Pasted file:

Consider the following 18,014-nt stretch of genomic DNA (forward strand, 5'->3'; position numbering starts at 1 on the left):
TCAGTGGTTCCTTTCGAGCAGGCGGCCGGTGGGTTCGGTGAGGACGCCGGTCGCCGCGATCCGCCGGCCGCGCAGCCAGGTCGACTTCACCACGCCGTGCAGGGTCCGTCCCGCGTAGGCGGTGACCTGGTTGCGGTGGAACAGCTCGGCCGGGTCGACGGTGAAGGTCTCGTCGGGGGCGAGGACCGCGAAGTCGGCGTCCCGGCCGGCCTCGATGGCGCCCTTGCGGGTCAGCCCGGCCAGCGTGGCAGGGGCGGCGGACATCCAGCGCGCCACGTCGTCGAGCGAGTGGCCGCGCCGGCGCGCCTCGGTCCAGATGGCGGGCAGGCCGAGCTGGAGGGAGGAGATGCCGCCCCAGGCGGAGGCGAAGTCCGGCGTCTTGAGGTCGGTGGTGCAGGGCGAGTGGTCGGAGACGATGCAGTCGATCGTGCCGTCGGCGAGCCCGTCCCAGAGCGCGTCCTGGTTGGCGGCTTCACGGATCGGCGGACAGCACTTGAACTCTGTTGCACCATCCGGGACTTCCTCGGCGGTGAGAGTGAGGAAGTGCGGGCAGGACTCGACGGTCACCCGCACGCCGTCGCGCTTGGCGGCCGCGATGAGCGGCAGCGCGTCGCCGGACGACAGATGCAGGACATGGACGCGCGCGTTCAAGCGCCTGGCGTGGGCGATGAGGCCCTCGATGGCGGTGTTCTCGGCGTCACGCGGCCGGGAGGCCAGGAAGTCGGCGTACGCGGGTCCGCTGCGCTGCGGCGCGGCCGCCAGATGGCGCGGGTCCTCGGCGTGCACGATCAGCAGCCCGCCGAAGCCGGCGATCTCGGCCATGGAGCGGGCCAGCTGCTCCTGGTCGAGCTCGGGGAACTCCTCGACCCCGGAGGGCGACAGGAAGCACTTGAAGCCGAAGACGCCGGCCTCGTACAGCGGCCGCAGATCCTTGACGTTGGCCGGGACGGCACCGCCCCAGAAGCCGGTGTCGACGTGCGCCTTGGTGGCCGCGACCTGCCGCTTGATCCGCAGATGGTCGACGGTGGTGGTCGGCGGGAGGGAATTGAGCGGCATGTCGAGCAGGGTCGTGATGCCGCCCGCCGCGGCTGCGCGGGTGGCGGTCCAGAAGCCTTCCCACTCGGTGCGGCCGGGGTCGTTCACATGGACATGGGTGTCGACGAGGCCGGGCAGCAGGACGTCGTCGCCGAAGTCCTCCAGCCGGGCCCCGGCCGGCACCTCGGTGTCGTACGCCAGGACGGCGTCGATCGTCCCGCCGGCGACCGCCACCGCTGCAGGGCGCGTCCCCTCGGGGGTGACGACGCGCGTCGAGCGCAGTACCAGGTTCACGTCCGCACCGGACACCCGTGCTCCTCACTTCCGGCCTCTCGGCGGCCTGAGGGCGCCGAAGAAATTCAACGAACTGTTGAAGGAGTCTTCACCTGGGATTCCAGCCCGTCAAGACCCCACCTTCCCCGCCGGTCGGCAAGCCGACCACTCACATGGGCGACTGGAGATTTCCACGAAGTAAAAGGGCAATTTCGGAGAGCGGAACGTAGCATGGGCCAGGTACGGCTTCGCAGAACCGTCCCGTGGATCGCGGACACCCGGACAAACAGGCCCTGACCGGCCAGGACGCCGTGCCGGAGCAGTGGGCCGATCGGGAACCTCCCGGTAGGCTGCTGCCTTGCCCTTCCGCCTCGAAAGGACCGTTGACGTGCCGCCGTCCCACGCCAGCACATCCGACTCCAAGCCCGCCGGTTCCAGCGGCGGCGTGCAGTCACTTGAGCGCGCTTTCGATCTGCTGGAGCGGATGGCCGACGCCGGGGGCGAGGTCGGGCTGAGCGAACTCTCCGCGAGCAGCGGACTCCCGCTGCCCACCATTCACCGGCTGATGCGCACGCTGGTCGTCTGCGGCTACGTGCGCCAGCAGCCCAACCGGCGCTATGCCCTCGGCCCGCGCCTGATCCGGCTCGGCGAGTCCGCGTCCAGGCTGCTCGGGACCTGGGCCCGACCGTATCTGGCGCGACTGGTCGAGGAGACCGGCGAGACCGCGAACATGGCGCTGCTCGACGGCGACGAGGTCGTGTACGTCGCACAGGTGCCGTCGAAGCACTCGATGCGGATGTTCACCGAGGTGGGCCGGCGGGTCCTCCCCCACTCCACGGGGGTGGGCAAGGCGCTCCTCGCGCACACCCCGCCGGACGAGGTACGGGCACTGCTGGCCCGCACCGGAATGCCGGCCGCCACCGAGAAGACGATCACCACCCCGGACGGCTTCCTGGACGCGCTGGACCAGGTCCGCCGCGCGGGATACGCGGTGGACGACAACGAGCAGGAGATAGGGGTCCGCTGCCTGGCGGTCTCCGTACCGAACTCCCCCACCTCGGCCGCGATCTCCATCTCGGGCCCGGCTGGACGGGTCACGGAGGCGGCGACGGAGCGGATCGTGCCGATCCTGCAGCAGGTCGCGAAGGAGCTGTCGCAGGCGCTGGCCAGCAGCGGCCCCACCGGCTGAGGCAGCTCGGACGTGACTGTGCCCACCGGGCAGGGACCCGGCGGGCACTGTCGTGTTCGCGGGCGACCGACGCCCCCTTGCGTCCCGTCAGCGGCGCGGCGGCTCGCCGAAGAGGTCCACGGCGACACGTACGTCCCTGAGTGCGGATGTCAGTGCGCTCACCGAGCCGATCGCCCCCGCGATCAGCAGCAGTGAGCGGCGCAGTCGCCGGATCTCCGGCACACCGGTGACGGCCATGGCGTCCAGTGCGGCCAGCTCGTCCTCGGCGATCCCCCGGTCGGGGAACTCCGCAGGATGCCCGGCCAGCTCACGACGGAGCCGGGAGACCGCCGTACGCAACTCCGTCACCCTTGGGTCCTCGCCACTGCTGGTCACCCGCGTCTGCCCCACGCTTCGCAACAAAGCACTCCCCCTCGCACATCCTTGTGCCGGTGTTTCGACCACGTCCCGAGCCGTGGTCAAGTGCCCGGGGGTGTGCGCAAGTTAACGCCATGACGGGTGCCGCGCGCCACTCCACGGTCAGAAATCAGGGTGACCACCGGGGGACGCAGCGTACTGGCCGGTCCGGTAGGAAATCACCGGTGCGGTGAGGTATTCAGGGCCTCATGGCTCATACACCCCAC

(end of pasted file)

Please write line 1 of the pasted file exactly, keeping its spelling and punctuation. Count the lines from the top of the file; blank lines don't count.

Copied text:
Consider the following 18,014-nt stretch of genomic DNA (forward strand, 5'->3'; position numbering starts at 1 on the left):